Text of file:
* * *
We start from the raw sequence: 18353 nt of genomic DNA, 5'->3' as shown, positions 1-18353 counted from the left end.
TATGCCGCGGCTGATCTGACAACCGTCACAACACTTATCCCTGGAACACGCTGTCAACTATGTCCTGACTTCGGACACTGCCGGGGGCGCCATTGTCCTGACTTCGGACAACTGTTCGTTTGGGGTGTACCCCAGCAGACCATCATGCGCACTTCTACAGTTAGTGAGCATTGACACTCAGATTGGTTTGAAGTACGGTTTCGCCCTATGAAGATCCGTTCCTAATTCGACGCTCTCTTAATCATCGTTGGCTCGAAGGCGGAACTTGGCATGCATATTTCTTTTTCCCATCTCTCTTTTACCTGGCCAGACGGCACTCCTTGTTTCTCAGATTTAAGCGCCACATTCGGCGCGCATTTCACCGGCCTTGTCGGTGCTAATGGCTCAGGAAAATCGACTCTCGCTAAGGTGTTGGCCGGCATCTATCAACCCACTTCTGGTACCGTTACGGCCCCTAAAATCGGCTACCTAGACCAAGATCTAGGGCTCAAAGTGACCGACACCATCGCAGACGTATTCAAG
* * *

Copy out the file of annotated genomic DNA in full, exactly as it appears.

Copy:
We start from the raw sequence: 18353 nt of genomic DNA, 5'->3' as shown, positions 1-18353 counted from the left end.
TATGCCGCGGCTGATCTGACAACCGTCACAACACTTATCCCTGGAACACGCTGTCAACTATGTCCTGACTTCGGACACTGCCGGGGGCGCCATTGTCCTGACTTCGGACAACTGTTCGTTTGGGGTGTACCCCAGCAGACCATCATGCGCACTTCTACAGTTAGTGAGCATTGACACTCAGATTGGTTTGAAGTACGGTTTCGCCCTATGAAGATCCGTTCCTAATTCGACGCTCTCTTAATCATCGTTGGCTCGAAGGCGGAACTTGGCATGCATATTTCTTTTTCCCATCTCTCTTTTACCTGGCCAGACGGCACTCCTTGTTTCTCAGATTTAAGCGCCACATTCGGCGCGCATTTCACCGGCCTTGTCGGTGCTAATGGCTCAGGAAAATCGACTCTCGCTAAGGTGTTGGCCGGCATCTATCAACCCACTTCTGGTACCGTTACGGCCCCTAAAATCGGCTACCTAGACCAAGATCTAGGGCTCAAAGTGACCGACACCATCGCAGACGTATTCAAG